And a log recounting the July 4 attack said it confirmed "recent reporting regarding Mullah Sangeen's desire to conduct a spectacular attack" against the outpost. The log did not mention the hunt for Sgt. Bergdahl.
Still, one soldier from Sgt. Bergdahl's battalion said response time after the attack had been slow, and argued that the issue was not if the outpost was going to be attacked, but rather when insurgents chose to attack it.
The first and most intense phase of the search operation wound down after July 8. But former soldiers say, and the logs show, that the hunt continued sporadically, as patrols were sent out to chase rumors that Sgt. Bergdahl had been spotted.
The other six American deaths in Paktika that summer occurred from Aug. 18 to Sept. 5, which Sgt. Bergdahl's critics link to him as well.
"You see a lot of anger because we lost guys not only at Zerok, but a decent amount of good guys looking" for him, said a soldier from his unit, who spoke on condition of anonymity.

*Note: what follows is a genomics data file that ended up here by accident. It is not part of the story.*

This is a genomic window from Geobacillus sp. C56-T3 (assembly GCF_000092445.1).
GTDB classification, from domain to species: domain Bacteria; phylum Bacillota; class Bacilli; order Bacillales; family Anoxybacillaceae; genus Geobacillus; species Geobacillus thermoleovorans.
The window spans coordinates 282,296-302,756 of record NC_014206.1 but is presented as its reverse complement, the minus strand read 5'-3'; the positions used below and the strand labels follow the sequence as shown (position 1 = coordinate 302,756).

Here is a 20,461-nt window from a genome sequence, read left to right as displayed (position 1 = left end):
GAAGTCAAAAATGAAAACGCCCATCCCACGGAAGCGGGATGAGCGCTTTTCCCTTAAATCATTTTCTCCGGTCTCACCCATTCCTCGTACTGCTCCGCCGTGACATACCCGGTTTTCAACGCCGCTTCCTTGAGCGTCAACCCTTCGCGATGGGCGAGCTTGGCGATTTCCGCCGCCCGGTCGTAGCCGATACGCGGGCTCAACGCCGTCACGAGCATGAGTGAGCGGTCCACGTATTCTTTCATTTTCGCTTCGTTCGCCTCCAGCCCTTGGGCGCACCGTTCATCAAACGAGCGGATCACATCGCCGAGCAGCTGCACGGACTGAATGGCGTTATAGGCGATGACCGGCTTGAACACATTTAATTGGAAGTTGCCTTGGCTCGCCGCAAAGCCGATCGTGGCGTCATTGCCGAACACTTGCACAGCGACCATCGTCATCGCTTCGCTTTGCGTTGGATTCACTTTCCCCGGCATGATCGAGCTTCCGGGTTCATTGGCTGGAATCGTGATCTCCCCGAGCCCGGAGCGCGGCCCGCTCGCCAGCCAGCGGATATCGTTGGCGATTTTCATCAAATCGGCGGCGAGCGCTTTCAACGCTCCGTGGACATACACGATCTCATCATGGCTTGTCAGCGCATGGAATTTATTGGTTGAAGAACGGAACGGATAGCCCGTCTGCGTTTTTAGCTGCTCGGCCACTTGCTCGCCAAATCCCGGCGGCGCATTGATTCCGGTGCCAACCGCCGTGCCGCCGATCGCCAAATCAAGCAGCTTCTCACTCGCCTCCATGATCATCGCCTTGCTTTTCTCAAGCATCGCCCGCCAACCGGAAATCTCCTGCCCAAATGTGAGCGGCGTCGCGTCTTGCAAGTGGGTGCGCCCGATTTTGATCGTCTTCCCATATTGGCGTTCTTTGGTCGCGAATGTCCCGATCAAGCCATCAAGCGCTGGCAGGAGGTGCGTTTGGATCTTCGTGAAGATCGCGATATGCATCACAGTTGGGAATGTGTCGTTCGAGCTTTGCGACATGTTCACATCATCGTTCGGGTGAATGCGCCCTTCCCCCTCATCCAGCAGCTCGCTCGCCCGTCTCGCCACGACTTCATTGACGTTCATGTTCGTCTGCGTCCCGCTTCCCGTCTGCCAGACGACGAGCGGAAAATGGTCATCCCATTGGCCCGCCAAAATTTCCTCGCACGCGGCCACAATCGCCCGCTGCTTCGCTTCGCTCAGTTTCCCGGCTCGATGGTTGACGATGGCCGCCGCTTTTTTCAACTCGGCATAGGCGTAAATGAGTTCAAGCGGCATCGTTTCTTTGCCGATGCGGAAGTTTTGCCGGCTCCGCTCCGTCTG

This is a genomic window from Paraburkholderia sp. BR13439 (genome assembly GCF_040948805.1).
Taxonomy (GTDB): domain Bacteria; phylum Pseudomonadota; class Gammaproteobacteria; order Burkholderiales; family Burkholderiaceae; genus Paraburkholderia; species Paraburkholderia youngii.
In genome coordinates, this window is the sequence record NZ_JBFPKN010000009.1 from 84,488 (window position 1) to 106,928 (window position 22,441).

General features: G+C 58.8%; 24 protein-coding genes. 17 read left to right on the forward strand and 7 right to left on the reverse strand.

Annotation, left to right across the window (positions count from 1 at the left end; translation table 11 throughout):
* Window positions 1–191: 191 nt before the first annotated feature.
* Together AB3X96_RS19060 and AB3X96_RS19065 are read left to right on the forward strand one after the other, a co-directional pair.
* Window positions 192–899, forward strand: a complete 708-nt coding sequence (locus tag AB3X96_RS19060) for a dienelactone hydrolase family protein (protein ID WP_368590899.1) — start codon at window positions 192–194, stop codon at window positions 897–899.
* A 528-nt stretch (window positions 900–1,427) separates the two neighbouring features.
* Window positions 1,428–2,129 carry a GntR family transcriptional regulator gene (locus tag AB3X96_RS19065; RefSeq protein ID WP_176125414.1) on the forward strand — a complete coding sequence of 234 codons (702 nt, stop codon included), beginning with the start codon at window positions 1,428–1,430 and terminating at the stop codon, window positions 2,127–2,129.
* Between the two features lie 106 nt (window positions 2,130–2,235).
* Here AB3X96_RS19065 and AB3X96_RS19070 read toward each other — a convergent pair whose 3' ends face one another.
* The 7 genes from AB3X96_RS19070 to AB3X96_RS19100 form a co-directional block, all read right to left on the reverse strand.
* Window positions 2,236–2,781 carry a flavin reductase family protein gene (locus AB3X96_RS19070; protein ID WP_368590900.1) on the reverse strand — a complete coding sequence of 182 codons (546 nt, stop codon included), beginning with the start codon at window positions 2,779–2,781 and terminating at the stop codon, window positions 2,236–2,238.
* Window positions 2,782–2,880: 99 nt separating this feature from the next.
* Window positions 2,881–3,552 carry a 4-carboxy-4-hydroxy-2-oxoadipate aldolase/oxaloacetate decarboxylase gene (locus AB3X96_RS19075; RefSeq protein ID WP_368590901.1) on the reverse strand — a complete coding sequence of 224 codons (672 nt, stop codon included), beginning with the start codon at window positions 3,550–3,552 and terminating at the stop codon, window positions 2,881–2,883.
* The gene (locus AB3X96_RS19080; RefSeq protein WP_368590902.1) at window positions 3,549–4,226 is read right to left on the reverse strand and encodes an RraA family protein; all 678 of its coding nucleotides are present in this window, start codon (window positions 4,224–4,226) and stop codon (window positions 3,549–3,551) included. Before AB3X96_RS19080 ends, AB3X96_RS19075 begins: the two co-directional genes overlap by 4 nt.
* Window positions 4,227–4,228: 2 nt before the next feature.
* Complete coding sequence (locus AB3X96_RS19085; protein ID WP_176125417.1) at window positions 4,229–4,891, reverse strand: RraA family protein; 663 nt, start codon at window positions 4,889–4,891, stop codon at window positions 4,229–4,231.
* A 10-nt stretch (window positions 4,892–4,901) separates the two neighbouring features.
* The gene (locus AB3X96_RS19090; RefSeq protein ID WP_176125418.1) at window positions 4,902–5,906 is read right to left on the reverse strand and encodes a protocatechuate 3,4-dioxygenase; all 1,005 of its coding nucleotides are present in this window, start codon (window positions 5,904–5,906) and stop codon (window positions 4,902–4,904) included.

Where those incidents are identifiable in the logs, they do not mention any link to Bergdahl search operations, although the logs are terse and contain few contextual details.
A retired senior U.S. military officer, briefed at the time on the Bergdahl search, said that even though soldiers were instructed to watch for signs of the missing American, they would have been conducting patrols and performing risky operations anyway. "Look, it's not like these soldiers would have been sitting around their base," he said.
The soldier who spoke on condition of anonymity agreed that it was "ludicrous" to lay 100 percent of the blame for the deaths at Sgt. Bergdahl's feet, and he acknowledged that patrols were going to get hit in Paktika during fighting season anyway. But, he said, the reason he and his colleagues are angry is that too often that summer, the purpose of their patrols into dangerous areas was not ordinary wartime work such as reconnaissance, maintaining a security presence or humanitarian projects, but rather "to go look for this guy."